Is Blockchain What Democracy Needs or What?
How elections work on the blockchain.
In the immediate days following the 2020 US elections, ex-President Donald Trump didn’t believe he could lose the elections to the current and 46th US President, Joe Biden. And so, he did what anyone who’s ever lost on an iMessage game would do: file several lawsuits to contest the results.
Grim banter aside, if one of the most democratic countries in the world (arguably so) can challenge its electoral process, then where-oh-where lies hope? Because regardless of where you live in the world, “election szn” is serious business.
As the awareness of electoral atrocities grows (take the alleged Russiagate, for example), the basis of democracy begins to get questioned.
Does blockchain technology offer a better alternative for democracy? And how would that even work?
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How Blockchain Voting Works
Estonia, a small country in northern Europe, made history in 2014 with its first e-resident card.
Although this card doesn’t confer a legal residency status on its bearer, it’s a form of supranational digital identity given by the government. This means its holder has a digital signature valid anywhere in the European Union (which Estonia is currently a part of).
But what makes this country, with a population of about 1.3 million people—about ten times less than the entire state of Lagos—unique isn’t just advanced digital authentication methods. Nor the fact that wife-carrying is an actual sport done by weightlifters.
It’s how deeply embracing yet wisely cautious of technology they are.
Such that they’ve welcomed blockchain technology. For instance, if you needed to fill multiple forms with the same information to access public services, you’d need to input your data on the blockchain, which syncs across the board.
More pertinent is their system of voting. With blockchain technology, citizens can vote online, regardless of their geolocation.
FUN FACT: Diaspora voting in Nigeria is not currently possible because it’s limited by the Constitution, in section 77(2), which says, “every citizen of Nigeria, who has attained the age of eighteen years residing in Nigeria at the time of the registration of voters for purposes of election to a legislative house, shall be entitled to be registered as a voter for that election.”
But there are also other countries reported to have explored this approach: Denmark, Brazil, and even South Korea.
Your guess is as good as mine if you’re wondering why any sovereignty would do this.
If vote tallies can be viewed in real-time, it may discourage voter apathy. Blockchain voting enhances transparency and reduces fraud and rigging incidences as trust in electoral processes recedes.
As the world gets more immersed in digitalisation, it’s a matter of time before voting follows suit. Blockchain voting one-ups regular digital voting because of its unique value proposition: secure cryptographic proof. Traditional digital voting is problematic because it’s challenging to verify as valid. We’re already overrun with scams and bots as it is.
So what does voting on the blockchain look like?
It’s not that different from our current methods, at least not in the core process. To cast a vote, a citizen must register to prove their citizenship, vote via ballot boxes on the specified days and wait for the results to get counted.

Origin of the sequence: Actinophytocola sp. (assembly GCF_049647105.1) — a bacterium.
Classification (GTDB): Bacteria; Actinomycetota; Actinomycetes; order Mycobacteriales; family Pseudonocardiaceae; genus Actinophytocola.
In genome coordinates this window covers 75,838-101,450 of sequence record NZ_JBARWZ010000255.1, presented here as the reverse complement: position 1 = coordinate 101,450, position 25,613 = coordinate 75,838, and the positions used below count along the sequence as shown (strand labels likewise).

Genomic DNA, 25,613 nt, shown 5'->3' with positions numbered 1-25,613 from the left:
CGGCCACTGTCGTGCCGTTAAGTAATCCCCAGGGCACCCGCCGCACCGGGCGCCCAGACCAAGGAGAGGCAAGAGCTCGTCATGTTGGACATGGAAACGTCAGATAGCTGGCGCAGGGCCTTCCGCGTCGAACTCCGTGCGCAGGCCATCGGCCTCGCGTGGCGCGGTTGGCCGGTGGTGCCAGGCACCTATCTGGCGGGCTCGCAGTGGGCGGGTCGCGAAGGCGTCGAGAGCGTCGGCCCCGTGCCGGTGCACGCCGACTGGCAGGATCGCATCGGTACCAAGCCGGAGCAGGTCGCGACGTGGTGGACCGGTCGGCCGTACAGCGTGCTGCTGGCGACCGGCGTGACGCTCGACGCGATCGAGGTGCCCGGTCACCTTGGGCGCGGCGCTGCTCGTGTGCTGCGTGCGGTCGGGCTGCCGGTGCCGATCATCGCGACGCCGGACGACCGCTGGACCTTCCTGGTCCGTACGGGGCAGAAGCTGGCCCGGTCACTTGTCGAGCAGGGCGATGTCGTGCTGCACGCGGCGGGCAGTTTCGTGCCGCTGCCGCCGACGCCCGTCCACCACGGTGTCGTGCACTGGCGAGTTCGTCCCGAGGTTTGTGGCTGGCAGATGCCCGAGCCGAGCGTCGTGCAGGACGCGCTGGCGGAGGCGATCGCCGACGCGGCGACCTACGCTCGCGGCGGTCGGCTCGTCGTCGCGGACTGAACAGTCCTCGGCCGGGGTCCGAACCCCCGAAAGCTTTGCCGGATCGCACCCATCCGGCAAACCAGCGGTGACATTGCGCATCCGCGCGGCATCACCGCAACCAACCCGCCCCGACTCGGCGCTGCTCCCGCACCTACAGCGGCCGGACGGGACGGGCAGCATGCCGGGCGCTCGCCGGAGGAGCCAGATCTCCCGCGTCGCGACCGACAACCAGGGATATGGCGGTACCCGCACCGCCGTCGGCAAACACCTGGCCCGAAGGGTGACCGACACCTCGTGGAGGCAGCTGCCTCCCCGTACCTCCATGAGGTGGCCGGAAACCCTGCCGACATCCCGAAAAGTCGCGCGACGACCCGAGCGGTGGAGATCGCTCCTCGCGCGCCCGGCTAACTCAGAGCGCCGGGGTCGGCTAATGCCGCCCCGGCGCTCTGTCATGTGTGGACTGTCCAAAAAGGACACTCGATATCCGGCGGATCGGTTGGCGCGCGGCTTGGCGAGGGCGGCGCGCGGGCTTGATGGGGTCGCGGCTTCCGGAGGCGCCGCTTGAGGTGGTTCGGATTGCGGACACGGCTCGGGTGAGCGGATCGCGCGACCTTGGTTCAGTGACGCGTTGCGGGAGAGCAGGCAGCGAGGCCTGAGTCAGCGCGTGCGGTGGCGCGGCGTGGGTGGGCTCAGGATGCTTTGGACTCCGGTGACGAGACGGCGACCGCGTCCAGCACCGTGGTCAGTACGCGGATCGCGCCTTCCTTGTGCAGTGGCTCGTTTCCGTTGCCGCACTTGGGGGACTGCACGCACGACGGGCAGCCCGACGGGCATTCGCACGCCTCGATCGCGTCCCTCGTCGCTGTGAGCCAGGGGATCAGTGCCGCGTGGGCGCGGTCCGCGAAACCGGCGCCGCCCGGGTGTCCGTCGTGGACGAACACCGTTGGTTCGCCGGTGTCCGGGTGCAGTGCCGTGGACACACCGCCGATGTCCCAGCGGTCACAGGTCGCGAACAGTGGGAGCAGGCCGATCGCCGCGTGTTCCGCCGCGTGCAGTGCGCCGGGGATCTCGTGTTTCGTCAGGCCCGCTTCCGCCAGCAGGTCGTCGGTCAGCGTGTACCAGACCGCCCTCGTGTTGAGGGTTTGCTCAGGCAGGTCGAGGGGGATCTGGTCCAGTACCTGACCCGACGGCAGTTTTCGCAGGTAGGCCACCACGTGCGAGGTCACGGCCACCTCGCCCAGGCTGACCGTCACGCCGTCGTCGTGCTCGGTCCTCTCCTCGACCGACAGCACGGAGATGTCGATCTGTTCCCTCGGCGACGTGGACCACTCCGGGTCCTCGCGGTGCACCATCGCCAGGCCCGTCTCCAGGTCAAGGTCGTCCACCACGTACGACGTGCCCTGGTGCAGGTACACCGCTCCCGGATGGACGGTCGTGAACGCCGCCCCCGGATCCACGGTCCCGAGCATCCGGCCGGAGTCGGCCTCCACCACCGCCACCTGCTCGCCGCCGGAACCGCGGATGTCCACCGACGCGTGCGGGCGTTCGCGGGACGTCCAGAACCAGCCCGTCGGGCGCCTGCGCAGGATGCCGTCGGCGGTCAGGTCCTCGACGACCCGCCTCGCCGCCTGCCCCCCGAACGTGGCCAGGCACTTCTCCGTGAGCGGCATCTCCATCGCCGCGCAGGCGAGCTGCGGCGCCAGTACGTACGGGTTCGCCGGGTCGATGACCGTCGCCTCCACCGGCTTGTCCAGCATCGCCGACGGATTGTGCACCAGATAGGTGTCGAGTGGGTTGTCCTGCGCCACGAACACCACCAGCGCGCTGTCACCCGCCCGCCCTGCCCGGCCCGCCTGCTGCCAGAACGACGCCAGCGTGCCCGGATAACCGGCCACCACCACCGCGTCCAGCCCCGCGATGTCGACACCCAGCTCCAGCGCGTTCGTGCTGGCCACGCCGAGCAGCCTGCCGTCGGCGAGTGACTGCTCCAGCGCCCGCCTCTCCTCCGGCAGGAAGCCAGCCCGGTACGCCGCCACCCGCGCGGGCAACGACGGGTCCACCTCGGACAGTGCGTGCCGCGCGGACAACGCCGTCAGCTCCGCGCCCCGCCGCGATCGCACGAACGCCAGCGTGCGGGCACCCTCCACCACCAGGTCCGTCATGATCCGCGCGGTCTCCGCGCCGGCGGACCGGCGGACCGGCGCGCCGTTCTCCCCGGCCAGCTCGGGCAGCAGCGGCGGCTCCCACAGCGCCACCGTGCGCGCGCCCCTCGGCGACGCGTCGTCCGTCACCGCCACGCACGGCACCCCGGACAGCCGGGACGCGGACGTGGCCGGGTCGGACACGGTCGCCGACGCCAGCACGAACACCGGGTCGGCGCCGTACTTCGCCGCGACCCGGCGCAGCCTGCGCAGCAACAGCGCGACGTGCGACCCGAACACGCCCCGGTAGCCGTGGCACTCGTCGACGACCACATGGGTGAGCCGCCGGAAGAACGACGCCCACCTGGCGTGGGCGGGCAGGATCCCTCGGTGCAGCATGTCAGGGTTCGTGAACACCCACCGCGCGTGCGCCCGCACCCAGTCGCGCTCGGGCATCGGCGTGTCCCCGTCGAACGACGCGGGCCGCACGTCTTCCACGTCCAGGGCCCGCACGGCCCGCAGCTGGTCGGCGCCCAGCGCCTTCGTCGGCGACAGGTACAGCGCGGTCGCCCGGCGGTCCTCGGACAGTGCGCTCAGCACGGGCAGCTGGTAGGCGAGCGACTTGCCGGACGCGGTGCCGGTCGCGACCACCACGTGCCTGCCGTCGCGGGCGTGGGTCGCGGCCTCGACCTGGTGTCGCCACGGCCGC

With blockchain, a voter uses their “voting” token—with a timeframe limit for when the elections are over, wherein it becomes useless via a smart contract. Each electoral candidate has their specified wallet address where each voter can send their token as a count: this represents a casted vote. The vote then gets registered on the blockchain, which acts as a publicly distributed ledger. And then, the votes are counted, even in real-time.
If this sounds too easy, then you know that’s because it’s probably not.
Is Blockchain Voting Safe?
In theory, this process sounds straightforward.
But the logistics is another matter entirely. For one, a voter must be verified as the one who actually voted. Except voters come to a physical blockchain polling booth, leaving people to tap on their phones at home is fraught with many issues: a lot of people have (and can get) multiple phones, but besides, who knows if you’re being held at knife-point?
Two, there’s verification via nodes, which is how blockchain technology operates. These nodes could be manipulated for political sabotage if they are concentrated in specific enemy nations.
Beyond this, the voter’s anonymity must be preserved as a rule of thumb. But this process heavily depends on centralised entities to verify voters’ citizenship. Although various encryption methods exist, such as zero-knowledge proof, total anonymity (not pseudonymity) remains a daunting task.
2023 is a huge year in elections as Nigerians gear up for a most-defining election.
But not for Nigeria alone; other countries in Africa with an upcoming election include Zimbabwe, Sierra Leone and the Democratic Republic of Congo.
Some experts believe that blockchain is an appealing alternative to our current traditional way of voting. But if it’s to gain adoption, much more must be done. How many countries can boast of widespread penetration of the internet, access to smartphones and sufficient election funding?
According to this research, blockchain works well for a small number of users—probably not the presidential election scale. Maybe local governments and smaller provinces first.
“For a sustainable blockchain-based electronic voting system, the security of remote participation must be viable, and for scalability, transaction speed must be addressed. “
We’re probably not ready for this, but it’s a compelling concept.
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